MEDIA PROFILE: Kevin Maguire, chief reporter, the Guardian - The Guardian’s mischief man

Ensconced in a political hacks’ pub called the Westminster Arms, Kevin Maguire is enjoying playing up to the political hack cliche. When we shake hands I ask how he is. ’Why? What have you heard?’ he quips.

Ensconced in a political hacks’ pub called the Westminster Arms,

Kevin Maguire is enjoying playing up to the political hack cliche. When

we shake hands I ask how he is. ’Why? What have you heard?’ he

quips.



During the interview, he receives a call from a Cabinet minister whose

name he won’t reveal. It’s a terse conversation and Maguire promises to

call him back in an hour. ’That should cause a bit of mischief,’ he

grins.



Mischief is a theme with Maguire. He’s just leaving his post as

political editor of the Mirror to head to the Guardian as chief

reporter. He delights in the role as it will allow him to ruffle

feathers both inside and outside Westminster, where he has formerly been

confined to political reporting.



Not that that’s stopped him. John Prescott regularly phones to complain

bitterly about headlines like ’Prescott wants to speak posh’.



’When it comes to mischief, Maguire’s the man to cause it,’ says spin

doctor-turned-journalist Charlie Whelan. ’He’s the most widely respected

of the political journalists, but he has a great sense of humour. In the

cabinet reshuffle, it was Maguire’s touch that made the Mirror mention

that Cherie Blair kept her position. He’s got great contacts, not just

with the Government, but with the unions and pressure groups. He’s a

force to be reckoned with.’



But Maguire’s not so popular with all spin doctors. ’Mandelson never

trusted me,’ he reveals. ’He always thought I was too close to Gordon

Brown to be trusted. I like Alastair Campbell, but I’m not sure if he

likes me. He’s hard on tabloid hacks, but harder on broadsheets because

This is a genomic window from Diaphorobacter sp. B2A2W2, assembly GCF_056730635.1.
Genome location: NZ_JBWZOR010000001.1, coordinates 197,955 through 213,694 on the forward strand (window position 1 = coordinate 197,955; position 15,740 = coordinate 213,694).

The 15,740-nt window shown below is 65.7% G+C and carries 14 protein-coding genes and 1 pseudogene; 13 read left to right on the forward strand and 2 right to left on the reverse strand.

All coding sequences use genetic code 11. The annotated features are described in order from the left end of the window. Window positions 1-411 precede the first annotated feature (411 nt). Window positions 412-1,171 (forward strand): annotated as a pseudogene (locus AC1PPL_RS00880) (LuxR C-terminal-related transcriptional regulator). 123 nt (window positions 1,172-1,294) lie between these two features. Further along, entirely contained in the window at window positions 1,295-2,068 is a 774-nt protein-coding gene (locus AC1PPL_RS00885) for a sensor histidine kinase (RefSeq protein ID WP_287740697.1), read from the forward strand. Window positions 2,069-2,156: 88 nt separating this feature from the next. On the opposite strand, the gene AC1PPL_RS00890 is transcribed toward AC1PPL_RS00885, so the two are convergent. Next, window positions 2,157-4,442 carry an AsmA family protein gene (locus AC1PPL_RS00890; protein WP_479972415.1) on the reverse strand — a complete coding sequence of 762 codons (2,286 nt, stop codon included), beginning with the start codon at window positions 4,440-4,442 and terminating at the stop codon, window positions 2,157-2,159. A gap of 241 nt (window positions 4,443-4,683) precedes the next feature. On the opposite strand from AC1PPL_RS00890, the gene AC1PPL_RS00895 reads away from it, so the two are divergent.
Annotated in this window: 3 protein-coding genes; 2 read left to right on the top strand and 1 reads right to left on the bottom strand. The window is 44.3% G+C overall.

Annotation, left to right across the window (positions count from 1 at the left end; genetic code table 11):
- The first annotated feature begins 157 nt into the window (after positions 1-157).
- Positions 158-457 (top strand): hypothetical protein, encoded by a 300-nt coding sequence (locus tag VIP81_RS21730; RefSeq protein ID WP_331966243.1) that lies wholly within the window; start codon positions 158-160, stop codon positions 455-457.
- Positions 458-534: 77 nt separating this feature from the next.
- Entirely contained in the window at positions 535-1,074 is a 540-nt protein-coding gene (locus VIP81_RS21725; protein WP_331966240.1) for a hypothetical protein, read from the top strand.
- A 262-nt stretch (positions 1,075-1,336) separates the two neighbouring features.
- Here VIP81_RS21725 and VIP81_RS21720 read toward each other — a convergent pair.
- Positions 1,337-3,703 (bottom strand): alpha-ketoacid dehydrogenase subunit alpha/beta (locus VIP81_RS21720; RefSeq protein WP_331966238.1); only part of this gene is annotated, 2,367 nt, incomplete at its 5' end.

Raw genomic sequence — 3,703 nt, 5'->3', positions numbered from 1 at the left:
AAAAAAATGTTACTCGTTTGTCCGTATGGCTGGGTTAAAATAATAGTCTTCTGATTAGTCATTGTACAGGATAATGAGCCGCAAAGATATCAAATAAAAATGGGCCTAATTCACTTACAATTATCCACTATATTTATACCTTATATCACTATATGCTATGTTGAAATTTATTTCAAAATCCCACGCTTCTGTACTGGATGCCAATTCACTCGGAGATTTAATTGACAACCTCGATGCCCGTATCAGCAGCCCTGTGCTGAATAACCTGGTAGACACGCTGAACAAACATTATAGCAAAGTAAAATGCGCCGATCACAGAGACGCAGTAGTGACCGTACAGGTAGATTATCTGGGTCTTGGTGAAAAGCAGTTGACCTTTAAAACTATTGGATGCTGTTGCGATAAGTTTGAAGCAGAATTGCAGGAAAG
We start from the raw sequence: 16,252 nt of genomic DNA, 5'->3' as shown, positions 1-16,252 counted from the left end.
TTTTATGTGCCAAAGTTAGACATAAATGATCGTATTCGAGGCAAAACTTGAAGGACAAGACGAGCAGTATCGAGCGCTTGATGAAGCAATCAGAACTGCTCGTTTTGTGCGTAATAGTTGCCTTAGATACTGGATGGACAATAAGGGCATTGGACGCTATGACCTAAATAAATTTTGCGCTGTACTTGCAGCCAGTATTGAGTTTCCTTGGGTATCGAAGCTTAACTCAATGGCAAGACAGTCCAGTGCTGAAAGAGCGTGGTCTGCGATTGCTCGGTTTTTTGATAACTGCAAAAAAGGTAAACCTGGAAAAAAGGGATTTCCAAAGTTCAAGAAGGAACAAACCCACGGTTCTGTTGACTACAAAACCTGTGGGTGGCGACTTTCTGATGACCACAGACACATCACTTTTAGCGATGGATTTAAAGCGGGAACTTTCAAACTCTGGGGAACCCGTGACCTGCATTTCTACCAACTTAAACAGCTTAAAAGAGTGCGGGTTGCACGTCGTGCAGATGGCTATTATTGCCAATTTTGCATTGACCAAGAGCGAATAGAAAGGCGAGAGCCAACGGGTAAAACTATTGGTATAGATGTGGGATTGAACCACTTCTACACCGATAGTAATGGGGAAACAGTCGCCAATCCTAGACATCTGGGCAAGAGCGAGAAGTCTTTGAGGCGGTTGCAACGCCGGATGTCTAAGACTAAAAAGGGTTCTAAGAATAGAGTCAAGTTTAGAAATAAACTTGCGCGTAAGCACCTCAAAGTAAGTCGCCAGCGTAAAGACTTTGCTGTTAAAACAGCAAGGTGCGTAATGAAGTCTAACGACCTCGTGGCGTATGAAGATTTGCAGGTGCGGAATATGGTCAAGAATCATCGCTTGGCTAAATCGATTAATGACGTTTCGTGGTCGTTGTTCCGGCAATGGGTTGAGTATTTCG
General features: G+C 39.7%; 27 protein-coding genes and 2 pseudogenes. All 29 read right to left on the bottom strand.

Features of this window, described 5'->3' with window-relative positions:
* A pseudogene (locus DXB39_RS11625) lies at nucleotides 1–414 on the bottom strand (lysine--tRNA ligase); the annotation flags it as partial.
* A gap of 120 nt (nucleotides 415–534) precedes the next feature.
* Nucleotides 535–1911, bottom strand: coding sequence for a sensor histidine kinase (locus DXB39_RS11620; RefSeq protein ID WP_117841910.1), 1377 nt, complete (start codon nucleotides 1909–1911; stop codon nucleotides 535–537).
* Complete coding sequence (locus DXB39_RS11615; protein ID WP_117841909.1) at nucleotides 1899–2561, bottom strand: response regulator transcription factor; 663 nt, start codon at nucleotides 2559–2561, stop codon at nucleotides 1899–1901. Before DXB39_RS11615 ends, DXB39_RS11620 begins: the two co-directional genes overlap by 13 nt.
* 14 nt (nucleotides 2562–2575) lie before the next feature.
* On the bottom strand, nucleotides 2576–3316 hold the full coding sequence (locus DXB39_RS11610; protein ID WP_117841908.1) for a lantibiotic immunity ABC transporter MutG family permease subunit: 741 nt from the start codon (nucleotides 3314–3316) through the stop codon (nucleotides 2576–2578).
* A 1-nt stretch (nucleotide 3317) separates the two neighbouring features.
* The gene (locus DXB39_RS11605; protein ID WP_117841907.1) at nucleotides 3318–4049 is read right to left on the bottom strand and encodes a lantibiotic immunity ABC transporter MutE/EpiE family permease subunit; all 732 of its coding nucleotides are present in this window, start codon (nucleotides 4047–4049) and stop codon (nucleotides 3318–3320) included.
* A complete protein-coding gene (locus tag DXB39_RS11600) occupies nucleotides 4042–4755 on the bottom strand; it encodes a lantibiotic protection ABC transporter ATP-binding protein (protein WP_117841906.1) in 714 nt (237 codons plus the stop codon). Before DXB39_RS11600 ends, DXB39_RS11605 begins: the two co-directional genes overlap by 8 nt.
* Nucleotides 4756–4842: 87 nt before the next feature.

he never worked on one and always wished he did,’ Maguire laughs

wickedly.



Those in PR should take this sardonic approach to spin doctors as a

warning. Maguire is looking forward to his new off-diary role, saying

there are thousands of people and companies out there that need to be

exposed - ’you just lift up a rock and they all crawl out’, he says.

Complaints from a protective PRO simply makes him feel he’s doing

something right.



Having started out on the Western Morning News in Plymouth, Maguire

moved to London with his journalist partner when they had a child

together.



They drew lots as to who would get a safe staff job and who would get

the career-building shift work and he ended up as the municipal

correspondent for the New Civil Engineer. ’I thought I’d be there

forever,’ he recalls.



A move to the Press Association six months later gave him the industrial

beat just as labour unrest swept the nation in 1988. It gave him the

chance to move to the Daily Telegraph under Max Hastings shortly

afterwards.



’I only met Hastings twice,’ he says. ’Once when I was asked to attend a

lunch for hacks with attitude who didn’t agree with his hunting and

shooting policies and once in the lift. I think the only thing I ever

said to him was ’twelfth floor, please’.’



When I ask what his dream expose would be, he drifts away with a smile

on his face before snapping back. ’I’ll be in trouble here,’ he

says.



’It would have to be Blair. That would be the story of the year.’ And

that’s the kind of mischief you can expect from Kevin Maguire.



HIGHLIGHTS



1990: Labour correspondent, the Daily Telegraph



1996: Political editor, the Mirror



1999: Chief reporter, the Guardian.



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